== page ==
Austin Peay launches new Habitat for Humanity chapterWerent you surprised when you found out Austin Peay didnt have a chapter of Habitat for Humanity?
Dr. Robin Reed, assistant professor and chair of chemistry, admits he was a little surprised when he realized the void a few months ago. Then he decided to see it as an opportunity to send the APSU community out into the Clarksville community to give back to the area that gives so much to us.
Weren't you surprised when you found out Austin Peay didn't have a chapter of Habitat for Humanity?
Dr. Robin Reed, assistant professor and chair of chemistry, admits he was “a little surprised” when he realized the void a few months ago. Then he decided to see it as “an opportunity to send the APSU community out into the Clarksville community to give back to the area that gives so much to us.”
Reed organized a Habitat for Humanity meeting last month to create a campus chapter. Diana Ward, executive director of Clarksville-Montgomery County Habitat for Humanity, and Nellye Lathon, president of the local Habitat board, were present to guide the chartering process.
“We had about 20 folks in attendance, but another 25 people and one fraternity (Kappa Sigma) expressed great interest,” says Reed.
Reed became involved with Habitat for Humanity about a year and a half ago, when Ward spoke to his Sunday School class about beginning a project in the community to raise awareness and money for the local chapter. As a result, Reed's church started collecting aluminum cans to recycle and raise funds.
Through that process, Reed became connected with Bi-County Solid Waste Disposal, which designed and donated a rollaway bin for can collection. The bin is located behind the local Habitat office on Pageant Lane. After helping his church raise nearly $2,000 for Habitat, Reed's thoughts turned toward beginning a campus chapter.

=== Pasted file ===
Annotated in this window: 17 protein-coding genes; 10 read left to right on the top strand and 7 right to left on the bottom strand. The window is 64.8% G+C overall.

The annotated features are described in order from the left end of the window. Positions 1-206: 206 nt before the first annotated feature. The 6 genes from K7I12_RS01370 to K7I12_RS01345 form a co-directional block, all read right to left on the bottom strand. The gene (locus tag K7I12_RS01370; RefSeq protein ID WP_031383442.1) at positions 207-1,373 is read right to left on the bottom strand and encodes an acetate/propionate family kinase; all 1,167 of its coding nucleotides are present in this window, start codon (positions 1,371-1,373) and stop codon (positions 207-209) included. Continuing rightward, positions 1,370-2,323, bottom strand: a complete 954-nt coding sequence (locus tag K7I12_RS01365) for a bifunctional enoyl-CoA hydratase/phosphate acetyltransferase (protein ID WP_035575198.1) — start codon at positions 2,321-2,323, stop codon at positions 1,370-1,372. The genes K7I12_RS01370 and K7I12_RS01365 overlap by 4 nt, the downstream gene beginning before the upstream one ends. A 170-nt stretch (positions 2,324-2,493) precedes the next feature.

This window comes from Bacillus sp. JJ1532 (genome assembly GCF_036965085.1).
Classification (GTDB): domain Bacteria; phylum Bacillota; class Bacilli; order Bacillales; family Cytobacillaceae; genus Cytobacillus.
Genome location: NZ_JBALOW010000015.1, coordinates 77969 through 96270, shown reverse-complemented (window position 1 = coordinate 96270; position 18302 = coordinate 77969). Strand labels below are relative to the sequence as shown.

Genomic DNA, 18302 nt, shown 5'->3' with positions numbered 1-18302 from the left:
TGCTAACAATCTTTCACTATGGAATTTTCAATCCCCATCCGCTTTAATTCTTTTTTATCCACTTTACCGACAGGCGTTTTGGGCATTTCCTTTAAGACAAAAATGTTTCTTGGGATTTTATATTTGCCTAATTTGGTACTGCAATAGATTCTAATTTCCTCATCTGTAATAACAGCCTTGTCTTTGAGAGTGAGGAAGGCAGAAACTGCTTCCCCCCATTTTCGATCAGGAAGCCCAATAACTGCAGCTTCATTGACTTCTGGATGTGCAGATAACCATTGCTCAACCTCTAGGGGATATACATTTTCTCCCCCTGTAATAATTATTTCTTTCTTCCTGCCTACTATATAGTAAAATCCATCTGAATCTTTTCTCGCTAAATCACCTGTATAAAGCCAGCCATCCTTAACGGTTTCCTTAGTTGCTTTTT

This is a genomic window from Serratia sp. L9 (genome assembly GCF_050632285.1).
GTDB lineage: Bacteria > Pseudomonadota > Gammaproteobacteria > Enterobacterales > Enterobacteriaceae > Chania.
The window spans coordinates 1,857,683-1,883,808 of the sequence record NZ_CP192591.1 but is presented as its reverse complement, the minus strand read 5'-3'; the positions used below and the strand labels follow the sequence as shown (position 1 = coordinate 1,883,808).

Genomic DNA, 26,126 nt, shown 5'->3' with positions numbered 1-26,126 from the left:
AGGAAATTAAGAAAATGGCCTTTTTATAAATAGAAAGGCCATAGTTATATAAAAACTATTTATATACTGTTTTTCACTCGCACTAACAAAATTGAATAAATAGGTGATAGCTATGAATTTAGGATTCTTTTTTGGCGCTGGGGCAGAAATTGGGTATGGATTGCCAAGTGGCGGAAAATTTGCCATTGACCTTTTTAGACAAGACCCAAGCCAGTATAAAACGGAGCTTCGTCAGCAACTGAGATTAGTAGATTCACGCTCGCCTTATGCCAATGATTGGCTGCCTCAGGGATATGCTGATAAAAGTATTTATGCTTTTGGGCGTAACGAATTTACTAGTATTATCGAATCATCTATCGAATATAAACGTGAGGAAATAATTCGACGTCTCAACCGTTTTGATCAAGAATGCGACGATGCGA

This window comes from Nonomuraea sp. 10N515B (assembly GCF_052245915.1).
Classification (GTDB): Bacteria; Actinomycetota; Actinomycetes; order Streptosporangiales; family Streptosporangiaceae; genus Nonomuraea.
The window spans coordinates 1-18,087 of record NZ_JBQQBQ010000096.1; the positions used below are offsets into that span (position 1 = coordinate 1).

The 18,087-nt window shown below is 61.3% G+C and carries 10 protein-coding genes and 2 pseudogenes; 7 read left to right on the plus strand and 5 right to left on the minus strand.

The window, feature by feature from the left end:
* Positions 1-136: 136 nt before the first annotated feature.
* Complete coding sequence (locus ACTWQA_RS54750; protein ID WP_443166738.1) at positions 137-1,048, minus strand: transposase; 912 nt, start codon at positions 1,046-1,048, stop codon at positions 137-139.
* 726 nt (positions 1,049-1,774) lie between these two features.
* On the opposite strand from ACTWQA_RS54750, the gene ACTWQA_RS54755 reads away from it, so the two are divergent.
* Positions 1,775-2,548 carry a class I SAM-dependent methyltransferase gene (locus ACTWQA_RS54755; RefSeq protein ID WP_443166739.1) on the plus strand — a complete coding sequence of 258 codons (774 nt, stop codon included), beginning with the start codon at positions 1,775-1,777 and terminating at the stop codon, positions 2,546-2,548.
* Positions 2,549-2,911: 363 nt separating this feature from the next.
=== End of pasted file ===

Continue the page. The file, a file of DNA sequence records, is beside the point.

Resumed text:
“I am certain that there are current student organizations that at some point or another have volunteered with Habitat for specific projects, but I saw the need to start a campus chapter so that any student who wishes to make a difference in the housing situations of people in the Clarksville area could become involved,” says Reed.
Austin Peay's chapter will be a student-led, student-run organization, but any member of the APSU community can be involved, including faculty, administration, staff and alumni.
Reed says they are in the process of registering the organization with APSU and applying for chapter membership with Habitat for Humanity International. “This process is much more involved,” says Reed. “We will identify a core group of students to complete the application process, establish a number of committees for various activities of the chapter, participate in phone interviews with the Habitat for Humanity U.S. Campus Chapters and Youth Programs and develop action plans.
“After these processes are complete, the chapter will fundraise and participate in community events to raise awareness for Habitat, and participate in the actual building of houses for families that have been pre-selected by the local Habitat affiliate.”
Reed adds, “Our main focus will be to support the efforts of the local affiliate, but there also are events designed specifically for college students. Collegiate Challenge, for example, is an alternative spring break experience in which chapters travel away from their home location to participate in a massive building effort with students in other campus chapters.”
The next APSU Habitat for Humanity meeting will be held at 5 p.m., Tuesday, March 9, in the UC. The guest speaker will be Kathi McPherson, campus chapter and youth program manager for the Mid-America area of Habitat. “She will provide the details of how to become organized as a campus chapter and how to apply for membership with Habitat International,” according to Reed.
For more information, or to be added to Reed's Habitat for Humanity mailing list, e-mail him at firstname.lastname@example.org.